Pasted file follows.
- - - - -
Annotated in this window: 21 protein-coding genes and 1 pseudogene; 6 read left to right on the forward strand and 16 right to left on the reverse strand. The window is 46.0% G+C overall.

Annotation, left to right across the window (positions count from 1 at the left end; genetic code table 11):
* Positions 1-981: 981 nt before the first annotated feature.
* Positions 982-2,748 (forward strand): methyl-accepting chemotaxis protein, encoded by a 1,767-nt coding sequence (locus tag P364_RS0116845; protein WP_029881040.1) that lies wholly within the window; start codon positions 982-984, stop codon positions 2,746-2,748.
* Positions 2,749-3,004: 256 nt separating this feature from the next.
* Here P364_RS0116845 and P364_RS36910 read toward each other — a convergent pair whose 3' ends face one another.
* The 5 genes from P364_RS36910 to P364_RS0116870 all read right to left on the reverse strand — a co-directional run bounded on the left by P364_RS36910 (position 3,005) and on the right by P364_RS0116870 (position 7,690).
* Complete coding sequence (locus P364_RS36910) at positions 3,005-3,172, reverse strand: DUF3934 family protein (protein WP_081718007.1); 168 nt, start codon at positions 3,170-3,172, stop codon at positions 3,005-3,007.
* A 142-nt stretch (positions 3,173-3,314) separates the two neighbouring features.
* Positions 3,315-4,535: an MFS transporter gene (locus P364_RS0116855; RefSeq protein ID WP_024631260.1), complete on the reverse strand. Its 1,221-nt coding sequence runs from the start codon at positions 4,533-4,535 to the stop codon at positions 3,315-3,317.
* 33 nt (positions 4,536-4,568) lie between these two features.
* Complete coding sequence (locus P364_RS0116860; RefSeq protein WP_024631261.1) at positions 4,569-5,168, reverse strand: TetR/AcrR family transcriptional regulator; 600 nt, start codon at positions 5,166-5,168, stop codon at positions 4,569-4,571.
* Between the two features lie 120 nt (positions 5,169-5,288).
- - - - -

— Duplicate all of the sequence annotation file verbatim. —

Annotated in this window: 21 protein-coding genes and 1 pseudogene; 6 read left to right on the forward strand and 16 right to left on the reverse strand. The window is 46.0% G+C overall.

Annotation, left to right across the window (positions count from 1 at the left end; genetic code table 11):
* Positions 1-981: 981 nt before the first annotated feature.
* Positions 982-2,748 (forward strand): methyl-accepting chemotaxis protein, encoded by a 1,767-nt coding sequence (locus tag P364_RS0116845; protein WP_029881040.1) that lies wholly within the window; start codon positions 982-984, stop codon positions 2,746-2,748.
* Positions 2,749-3,004: 256 nt separating this feature from the next.
* Here P364_RS0116845 and P364_RS36910 read toward each other — a convergent pair whose 3' ends face one another.
* The 5 genes from P364_RS36910 to P364_RS0116870 all read right to left on the reverse strand — a co-directional run bounded on the left by P364_RS36910 (position 3,005) and on the right by P364_RS0116870 (position 7,690).
* Complete coding sequence (locus P364_RS36910) at positions 3,005-3,172, reverse strand: DUF3934 family protein (protein WP_081718007.1); 168 nt, start codon at positions 3,170-3,172, stop codon at positions 3,005-3,007.
* A 142-nt stretch (positions 3,173-3,314) separates the two neighbouring features.
* Positions 3,315-4,535: an MFS transporter gene (locus P364_RS0116855; RefSeq protein ID WP_024631260.1), complete on the reverse strand. Its 1,221-nt coding sequence runs from the start codon at positions 4,533-4,535 to the stop codon at positions 3,315-3,317.
* 33 nt (positions 4,536-4,568) lie between these two features.
* Complete coding sequence (locus P364_RS0116860; RefSeq protein WP_024631261.1) at positions 4,569-5,168, reverse strand: TetR/AcrR family transcriptional regulator; 600 nt, start codon at positions 5,166-5,168, stop codon at positions 4,569-4,571.
* Between the two features lie 120 nt (positions 5,169-5,288).